[diary] 17 – mexico

Buenos días everyone !

Following the recommendations that people made me at the beginning of my challenge (thanks Maria !), I decided to present you a major piece of Mexican literature : Pedro Páramo, by Juan Rulfo. I took it at the library with full trust, without even knowing what it was about (the back cover didn’t display a synopsis but more a praise about the book) and I was all ready to be surprised. In the end, I think the perfect word to qualify this text is certainly “strange”, but “good strange”, and I absolutely do not regret to have been able to discover such an atypical and stunning piece.


The story starts with one character : Juan Preciado. This man has promised his dying mother to go back to her home town Comala (in the West of Mexico) and claim what was due to them from his father. When he arrives at the end of his journey, Juan discovers that his father, Pedro Páramo, is dead, and he tries to learn more about the place (an empty and grim village) by meeting people.

What marked me the most in Pedro Páramo is its structure…which is more than de-structured ! In the first pages, everything is okay : we are in the head of Juan and learn about the reasons of his trip through his own thoughts. But soon enough, things get complicated and from this point (something like the 11th page) until the end, narrators start multiplying, story fragments in a myriad of narratives (in the past, in the present, in one place and then in another), and the number of characters raises as well as the amount of information given. Indeed, we quickly understand that what is told here is not Juan’s adventure but clearly the life of his father, don Pedro. Testimonies complement each other and intersect, sometimes incomprehensible at first but progressively making sense as the book goes on. Some characters or even some lines which importance we do not realize when they are first evoked (for example the persona of Susana) are explained later in the text and give a totally new sense to what we may think as insignificant or isolated. Typically the kind of books that we immediately want to read again so we can re-discover them with all understanding keys in mind.

I found in Pedro Páramo the same mysterious atmosphere of “magical realism” that I enjoyed so much in The House of the Spirits : the whole story seems to take place in a dream, and comes a moment when we do not know anymore where is reality and where is illusion (who is alive ? who is dead ?). In this rural village, deserted like a ghost town, apparitions and shadows are everywhere : Comala is haunted by its former inhabitants’ spirits, remnants of persons who died at the beginning of the XXth century and who will appear to Juan to recount him their fates and torments. These restless souls seem lost in what looks like a hell on Earth ; the moist in the air and the stillness of Comala are pregnant, and make it a suspended place, an escapeless purgatory where religion is powerless (for example we can follow a disillusioned priest who lost the hope of absolving his community’s sins).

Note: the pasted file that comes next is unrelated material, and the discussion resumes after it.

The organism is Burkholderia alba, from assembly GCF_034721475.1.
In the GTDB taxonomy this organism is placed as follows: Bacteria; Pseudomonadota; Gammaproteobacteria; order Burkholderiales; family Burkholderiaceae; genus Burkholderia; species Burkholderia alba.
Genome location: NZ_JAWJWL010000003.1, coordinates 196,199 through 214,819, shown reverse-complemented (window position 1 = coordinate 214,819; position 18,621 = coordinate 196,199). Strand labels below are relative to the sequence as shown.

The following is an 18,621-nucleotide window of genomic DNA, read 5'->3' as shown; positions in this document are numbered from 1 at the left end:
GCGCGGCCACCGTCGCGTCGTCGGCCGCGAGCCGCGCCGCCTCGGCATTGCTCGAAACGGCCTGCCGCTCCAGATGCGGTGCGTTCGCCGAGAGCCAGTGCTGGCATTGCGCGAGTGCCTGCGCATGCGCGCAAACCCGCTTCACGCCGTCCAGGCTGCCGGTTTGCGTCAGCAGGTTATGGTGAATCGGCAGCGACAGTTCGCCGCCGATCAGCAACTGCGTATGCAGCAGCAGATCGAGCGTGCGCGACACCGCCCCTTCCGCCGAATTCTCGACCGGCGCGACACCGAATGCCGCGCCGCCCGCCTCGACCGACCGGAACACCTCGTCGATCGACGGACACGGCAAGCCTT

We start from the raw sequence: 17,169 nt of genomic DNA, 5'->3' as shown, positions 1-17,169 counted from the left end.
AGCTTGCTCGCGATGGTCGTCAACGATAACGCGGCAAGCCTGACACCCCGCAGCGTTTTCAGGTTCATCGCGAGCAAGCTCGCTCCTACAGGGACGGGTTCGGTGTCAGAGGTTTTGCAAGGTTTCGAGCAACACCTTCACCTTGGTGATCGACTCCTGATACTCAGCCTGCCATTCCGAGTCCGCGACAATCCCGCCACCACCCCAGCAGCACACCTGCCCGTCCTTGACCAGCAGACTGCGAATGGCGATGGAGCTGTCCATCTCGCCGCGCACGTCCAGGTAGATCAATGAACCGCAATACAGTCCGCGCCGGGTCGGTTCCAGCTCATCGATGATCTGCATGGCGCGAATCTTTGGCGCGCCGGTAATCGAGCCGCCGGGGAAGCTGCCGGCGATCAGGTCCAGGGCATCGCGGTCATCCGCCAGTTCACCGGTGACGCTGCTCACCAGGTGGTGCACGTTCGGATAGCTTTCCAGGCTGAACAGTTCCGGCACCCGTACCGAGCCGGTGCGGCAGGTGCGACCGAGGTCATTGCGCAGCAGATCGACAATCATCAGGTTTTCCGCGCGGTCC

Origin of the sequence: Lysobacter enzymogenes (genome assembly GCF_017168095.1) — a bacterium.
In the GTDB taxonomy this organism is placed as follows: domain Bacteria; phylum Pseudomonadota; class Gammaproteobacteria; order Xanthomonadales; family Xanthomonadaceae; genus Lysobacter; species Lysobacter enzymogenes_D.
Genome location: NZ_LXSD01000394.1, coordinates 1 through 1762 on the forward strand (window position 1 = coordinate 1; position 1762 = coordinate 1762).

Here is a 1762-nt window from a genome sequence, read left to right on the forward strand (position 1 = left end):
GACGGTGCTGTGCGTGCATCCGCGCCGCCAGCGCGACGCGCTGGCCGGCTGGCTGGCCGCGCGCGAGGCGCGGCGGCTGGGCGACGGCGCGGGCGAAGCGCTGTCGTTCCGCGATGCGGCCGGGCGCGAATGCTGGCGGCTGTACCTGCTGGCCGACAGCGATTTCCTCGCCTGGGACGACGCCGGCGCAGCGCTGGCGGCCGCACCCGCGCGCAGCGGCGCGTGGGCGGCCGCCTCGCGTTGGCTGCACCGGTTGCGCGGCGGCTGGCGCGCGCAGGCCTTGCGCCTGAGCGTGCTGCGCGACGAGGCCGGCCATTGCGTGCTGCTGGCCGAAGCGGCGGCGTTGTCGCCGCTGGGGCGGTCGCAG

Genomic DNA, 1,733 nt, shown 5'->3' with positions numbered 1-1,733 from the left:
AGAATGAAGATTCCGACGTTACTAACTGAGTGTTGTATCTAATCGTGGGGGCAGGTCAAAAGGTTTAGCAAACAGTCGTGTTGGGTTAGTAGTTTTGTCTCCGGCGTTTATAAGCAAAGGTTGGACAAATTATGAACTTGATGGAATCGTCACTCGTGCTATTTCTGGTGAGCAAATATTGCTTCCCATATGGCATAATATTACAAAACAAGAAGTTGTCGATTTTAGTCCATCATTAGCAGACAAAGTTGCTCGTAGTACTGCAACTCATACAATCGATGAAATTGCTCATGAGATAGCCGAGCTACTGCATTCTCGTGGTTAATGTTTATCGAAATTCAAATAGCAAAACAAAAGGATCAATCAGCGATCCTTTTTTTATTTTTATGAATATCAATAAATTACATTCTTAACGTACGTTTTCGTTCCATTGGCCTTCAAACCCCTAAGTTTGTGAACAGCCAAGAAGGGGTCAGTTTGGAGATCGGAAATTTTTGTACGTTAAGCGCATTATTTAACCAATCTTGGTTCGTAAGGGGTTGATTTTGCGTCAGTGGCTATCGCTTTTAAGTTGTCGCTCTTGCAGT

The character of don Pedro who emerges through the pages is clearly a reason for this noxious atmosphere : his lust, his lack of scruples and his iron grasp on the village make him a dreadful and dreaded boss who always goes for what is good for him without thinking about the lives he destroys and whose domination is never challenged. And though, as we progress in the book, we discover hidden aspects of his personality, flaws and in particular his main vulnerability : his painful passion for the woman he loves. Juan is more a secondary character, used by everyone else – may it be Abundio, Dorotea or all the other persons who echo each other – as a receptacle for their secrets. The only point that I found disruptive in this book is the multiplicity of actors : too many names, too many roles – and for me who does not have a good memory for names, it was sometimes hard to remember who was who.

My conclusion ? Pedro Páramo, with its elliptical and exploded narration, its numerous protagonists and its much peculiar ambiance, is a read during which it is important to stay focused and hold on to keep going… but is is so worth it ! This effort is indeed rewarded by the discovery of a perfectly controlled plot, a rich text and a very agreable writing style. The style of Juan Rulfo, efficient and dreamlike, gives a singular importance to landscapes, to smells, to sounds and voices ; it is full of details and silences, stunningly vivid to describe this universe in which dead are kings. In fact, I loved each page of this book and couldn’t let it go until the end – even if when I started I really didn’t know where I was going with this piece. A journey toward the unknown, that I highly recommend if you are not afraid of letting yourself go with the wind of Comala.

> The next review will be about The Yacoubian Building, by Alaa El-Aswany.

> RULFO, Juan – Pedro Páramo, Gallimard – translated from Spanish by Gabriel Iaculli.
> written listening to “Himno Nacional Mexicano” .

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